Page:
Sofia's vibrant nightlife is known for being a 24-hour experience, and there are a range of options, including nightclubs, bars, pubs, and mehani, a type of traditional tavern serving meze-style Bulgarian food, with local music. There is a large concentration of restaurants, clubs and cafes in Vitosha and Rakovski streets, including restaurant and bar Motto, and the restaurant Vodenitzata, which features live Bulgarian folk music in an old mill in the Dragalevtzi district.

The bars and cafes stay open until about midnight, which is when the clubs take over, carrying on until 5 or 6am. The clubs in Sofia play a mixture of house, pop, and rock. For a taste of chalga, a mixture of Turkish pop and gypsy dance, try Avenue Atanas in Studentski Grad, or Cabaret in Hristo Belchev Street. Pri Kmeta is a bar and microbrewery that features regular live music, and Swingin' Hall has a line-up of local and international music on most nights.

There are a range of other cultural experiences in Sofia, including the local and European productions at the National Opera House, dramatic performances at the Ivan Vazov National Theatre, Bulgarian and art-house films at the Dom Na Kinoto Theatre, and Bulgaria Hall, which is home to the Sofia Philharmonic Orchestra.

Public transport in Sofia comes to a halt from 1am to 5am, so you'll need to take taxis when out late. Walking at night is not recommended.


Shopping in Sofia offers a variety of options ranging from upscale boutiques and shopping malls and their high-end designer wares to bustling street markets and bazaars with buskers, jumble sales and uniquely Bulgarian patrons.

Popular Sofia souvenirs include Bulgarian embroidery, dolls in traditional costumes, and local instruments such as shepherd's pipes (kaval), ocarinas, and tamboura. You can also get beautiful wool carpets (called kilims) from the weaving town of Chiprovtsi. Tchu kilim (Carpet House) has a wide selection of these rugs, while the well-known Pretty Things Shop in Krakra Street offers charming Sofia mementos like dolls and quilts handmade in their workshop.

Sofia also has a number if interesting outdoor street markets worth a visit. Many are focused predominantly on fresh produce and household goods for locals, but the market next to Alexander Nevski Cathedral has a variety of old weapons, jewellery, music instruments, medal, coins and more.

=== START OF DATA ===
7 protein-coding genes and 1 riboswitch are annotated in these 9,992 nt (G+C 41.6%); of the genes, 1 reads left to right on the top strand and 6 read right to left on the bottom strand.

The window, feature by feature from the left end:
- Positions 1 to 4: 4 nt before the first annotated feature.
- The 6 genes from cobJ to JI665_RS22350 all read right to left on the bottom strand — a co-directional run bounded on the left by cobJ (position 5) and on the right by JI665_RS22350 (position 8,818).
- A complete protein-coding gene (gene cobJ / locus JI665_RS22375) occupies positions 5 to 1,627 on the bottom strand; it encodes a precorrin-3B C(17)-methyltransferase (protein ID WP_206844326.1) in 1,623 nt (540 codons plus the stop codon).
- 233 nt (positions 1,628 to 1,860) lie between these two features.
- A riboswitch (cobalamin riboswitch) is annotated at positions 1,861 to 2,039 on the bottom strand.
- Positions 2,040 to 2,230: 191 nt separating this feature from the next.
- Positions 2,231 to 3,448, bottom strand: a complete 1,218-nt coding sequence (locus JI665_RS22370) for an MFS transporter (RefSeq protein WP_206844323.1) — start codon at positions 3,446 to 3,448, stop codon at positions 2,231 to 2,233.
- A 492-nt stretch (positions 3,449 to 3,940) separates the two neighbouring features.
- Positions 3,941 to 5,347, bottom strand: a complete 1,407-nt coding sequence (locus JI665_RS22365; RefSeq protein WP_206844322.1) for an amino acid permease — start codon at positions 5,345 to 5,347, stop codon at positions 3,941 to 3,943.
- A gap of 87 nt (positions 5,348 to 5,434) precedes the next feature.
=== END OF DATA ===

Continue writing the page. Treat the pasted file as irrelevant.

Be aware when buying clothes in Sofia that Bulgarian sizes are smaller than European ones.

Many shops in Sofia will only accept cash or local debit cards, while you can use a credit card in international stores. The prices displayed generally include the 20% value-added tax, which can be refunded when you leave Bulgaria.

Opening hours for stores in Sofia are usually from around 9am to 6 or 7pm Monday to Saturday. Not all shops are open on Sundays.


Sightseeing in Sofia is an exaggeration of the old and new, as the ancient culture of the Thracians, Byzantines, Romans, Slavs meet with the mad rush to modernisation that occurred when the Iron Curtain fell. Thus you'll see a mixture of buildings that will delight any architecture lover, including the multi-domed Byzantine Alexandar Nevski Memorial Church, the medieval art of the Boyana Church (a UNESCO world heritage site), and the Kremlin-like Russian Church of St. Nicholas.

Like any capital city, Sofia's attractions include a wealth of museums and galleries, including the National Historical Museum, the mineralogical-focused Museum of Earth and Men, the Bulgarian National Gallery of Arts, the Ethnographical Museum, and the Sofia City Art Gallery.

There are plenty of other things to see and do in Sofia as well, including visiting the Sofia Zoological Garden, which houses over a thousand animals; the Sofia City Garden with its cafes, playgrounds and fountains; and the famous Turkish Mineral Baths.

Many interesting buildings and sights in Sofia have signs with a phone number on them. If you call this number you can listen to a three-minute recording telling you about the attraction. You can also browse Zhenski Pazar or 'women's market', which is open to both men and women and offers fresh food, flowers and basic goods. Though there aren't many souvenirs there, it's worth the trip for the bustling atmosphere. Another busy market is the Tsentralni Hali (Central Food Halls), which are housed in an ancient Roman marketplace with archaeological finds on display along with the fresh food, coffee, wine and other treats.

Sofia is a relatively safe city in which to sightsee. Violent crime is rare, but pick pocketing is common in the city centre, as with all large metropolises.


Local time is GMT +2 (GMT +3 from last Sunday in March to last Sunday in October).